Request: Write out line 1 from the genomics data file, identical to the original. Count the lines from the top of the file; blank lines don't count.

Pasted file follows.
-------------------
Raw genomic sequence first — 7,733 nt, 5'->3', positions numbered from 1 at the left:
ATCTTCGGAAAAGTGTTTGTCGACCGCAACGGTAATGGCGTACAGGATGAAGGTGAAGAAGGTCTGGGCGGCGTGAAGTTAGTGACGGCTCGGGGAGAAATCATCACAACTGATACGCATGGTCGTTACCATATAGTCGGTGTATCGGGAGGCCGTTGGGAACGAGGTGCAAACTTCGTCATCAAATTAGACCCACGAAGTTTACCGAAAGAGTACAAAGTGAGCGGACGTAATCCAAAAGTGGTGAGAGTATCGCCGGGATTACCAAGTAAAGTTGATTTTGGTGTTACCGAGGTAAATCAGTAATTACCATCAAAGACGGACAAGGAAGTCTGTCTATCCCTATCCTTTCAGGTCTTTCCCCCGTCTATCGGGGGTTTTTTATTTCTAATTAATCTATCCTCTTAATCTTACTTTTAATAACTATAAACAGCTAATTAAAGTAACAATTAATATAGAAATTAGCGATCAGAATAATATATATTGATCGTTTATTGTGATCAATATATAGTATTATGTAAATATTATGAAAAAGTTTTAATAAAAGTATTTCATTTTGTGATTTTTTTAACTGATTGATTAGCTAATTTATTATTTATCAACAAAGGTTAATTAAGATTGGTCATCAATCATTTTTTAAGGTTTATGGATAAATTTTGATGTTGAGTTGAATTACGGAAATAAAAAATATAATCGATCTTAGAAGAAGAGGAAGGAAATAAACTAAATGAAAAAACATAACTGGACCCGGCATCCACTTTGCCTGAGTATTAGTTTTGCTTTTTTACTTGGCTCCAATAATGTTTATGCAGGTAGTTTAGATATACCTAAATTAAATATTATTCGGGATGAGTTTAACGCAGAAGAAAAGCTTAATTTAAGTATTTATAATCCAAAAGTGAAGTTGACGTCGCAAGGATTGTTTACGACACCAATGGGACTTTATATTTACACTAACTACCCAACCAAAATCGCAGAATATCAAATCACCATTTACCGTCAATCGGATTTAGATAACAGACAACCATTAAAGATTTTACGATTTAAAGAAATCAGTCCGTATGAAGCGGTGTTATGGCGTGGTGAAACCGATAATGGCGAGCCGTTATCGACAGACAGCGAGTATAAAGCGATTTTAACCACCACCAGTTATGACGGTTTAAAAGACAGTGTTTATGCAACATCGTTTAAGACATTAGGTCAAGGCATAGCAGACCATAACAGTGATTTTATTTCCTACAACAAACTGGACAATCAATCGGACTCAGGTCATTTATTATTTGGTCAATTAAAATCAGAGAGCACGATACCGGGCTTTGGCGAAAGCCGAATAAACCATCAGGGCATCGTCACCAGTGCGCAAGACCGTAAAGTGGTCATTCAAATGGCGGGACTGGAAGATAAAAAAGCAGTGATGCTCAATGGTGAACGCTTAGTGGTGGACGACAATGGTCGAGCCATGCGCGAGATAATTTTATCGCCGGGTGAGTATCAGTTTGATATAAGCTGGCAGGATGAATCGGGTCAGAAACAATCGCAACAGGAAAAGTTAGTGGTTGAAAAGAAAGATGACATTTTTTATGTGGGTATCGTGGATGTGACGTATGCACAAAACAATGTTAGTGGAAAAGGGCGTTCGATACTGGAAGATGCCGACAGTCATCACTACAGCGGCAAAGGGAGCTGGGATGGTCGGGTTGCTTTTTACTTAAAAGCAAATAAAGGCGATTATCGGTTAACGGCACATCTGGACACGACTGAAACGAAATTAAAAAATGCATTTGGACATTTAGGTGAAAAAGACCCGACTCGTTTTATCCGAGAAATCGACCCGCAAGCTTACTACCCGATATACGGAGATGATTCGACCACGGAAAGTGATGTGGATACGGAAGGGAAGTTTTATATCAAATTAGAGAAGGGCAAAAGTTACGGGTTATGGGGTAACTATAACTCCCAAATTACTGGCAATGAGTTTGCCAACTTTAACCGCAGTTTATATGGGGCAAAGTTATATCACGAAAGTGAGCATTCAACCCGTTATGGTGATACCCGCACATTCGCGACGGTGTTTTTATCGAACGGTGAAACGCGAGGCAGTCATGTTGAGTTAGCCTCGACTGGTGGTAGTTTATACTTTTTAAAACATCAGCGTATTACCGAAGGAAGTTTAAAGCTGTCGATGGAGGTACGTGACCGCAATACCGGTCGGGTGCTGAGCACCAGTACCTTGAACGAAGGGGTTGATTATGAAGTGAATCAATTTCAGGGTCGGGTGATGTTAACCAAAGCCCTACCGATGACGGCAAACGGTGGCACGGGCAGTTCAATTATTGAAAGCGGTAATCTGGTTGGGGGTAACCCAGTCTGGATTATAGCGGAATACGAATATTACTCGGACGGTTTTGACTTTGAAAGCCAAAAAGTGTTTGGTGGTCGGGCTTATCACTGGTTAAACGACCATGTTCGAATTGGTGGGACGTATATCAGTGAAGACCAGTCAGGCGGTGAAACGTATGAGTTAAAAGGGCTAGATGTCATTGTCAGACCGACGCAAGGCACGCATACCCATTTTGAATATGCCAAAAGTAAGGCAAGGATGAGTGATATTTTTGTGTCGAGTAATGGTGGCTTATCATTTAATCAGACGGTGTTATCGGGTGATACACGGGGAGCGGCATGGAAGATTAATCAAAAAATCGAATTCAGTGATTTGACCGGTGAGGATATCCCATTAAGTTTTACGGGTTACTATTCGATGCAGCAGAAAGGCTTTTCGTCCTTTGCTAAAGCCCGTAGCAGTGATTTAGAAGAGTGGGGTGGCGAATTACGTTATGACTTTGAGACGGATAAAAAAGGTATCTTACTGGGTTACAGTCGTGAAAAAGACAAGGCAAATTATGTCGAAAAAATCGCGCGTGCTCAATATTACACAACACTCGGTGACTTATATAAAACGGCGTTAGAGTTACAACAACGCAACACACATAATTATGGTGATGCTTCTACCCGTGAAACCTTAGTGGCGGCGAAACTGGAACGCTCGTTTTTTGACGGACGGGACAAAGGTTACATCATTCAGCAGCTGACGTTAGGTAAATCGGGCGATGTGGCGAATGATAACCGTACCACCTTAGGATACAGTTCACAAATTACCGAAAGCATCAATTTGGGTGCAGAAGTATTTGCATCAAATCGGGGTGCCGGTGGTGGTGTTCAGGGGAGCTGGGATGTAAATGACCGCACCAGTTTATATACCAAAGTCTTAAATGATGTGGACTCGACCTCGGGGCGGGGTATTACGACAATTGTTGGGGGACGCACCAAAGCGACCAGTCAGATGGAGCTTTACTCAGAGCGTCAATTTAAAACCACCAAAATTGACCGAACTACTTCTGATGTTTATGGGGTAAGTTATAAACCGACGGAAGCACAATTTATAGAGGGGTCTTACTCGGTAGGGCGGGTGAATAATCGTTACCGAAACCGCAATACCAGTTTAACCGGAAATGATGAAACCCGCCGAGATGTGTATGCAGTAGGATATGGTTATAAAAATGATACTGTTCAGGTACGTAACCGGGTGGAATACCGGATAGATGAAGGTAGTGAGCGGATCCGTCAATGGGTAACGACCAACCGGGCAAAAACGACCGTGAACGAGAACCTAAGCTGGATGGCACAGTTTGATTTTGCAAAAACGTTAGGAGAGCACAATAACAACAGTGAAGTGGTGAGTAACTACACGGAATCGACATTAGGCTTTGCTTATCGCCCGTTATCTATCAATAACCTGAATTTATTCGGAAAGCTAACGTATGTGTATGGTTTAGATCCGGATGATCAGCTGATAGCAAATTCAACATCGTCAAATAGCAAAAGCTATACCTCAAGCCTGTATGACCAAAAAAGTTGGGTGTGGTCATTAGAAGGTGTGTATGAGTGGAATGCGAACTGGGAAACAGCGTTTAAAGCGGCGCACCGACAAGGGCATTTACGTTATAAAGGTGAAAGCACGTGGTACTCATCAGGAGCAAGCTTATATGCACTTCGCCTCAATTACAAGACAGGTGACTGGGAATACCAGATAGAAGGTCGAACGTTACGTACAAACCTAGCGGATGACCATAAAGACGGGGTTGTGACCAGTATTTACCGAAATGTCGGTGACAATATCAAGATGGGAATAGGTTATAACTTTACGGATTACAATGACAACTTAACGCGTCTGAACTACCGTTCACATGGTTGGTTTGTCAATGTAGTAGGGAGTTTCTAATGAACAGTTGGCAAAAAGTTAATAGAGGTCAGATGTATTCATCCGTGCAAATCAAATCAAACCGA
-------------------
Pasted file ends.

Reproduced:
Raw genomic sequence first — 7,733 nt, 5'->3', positions numbered from 1 at the left: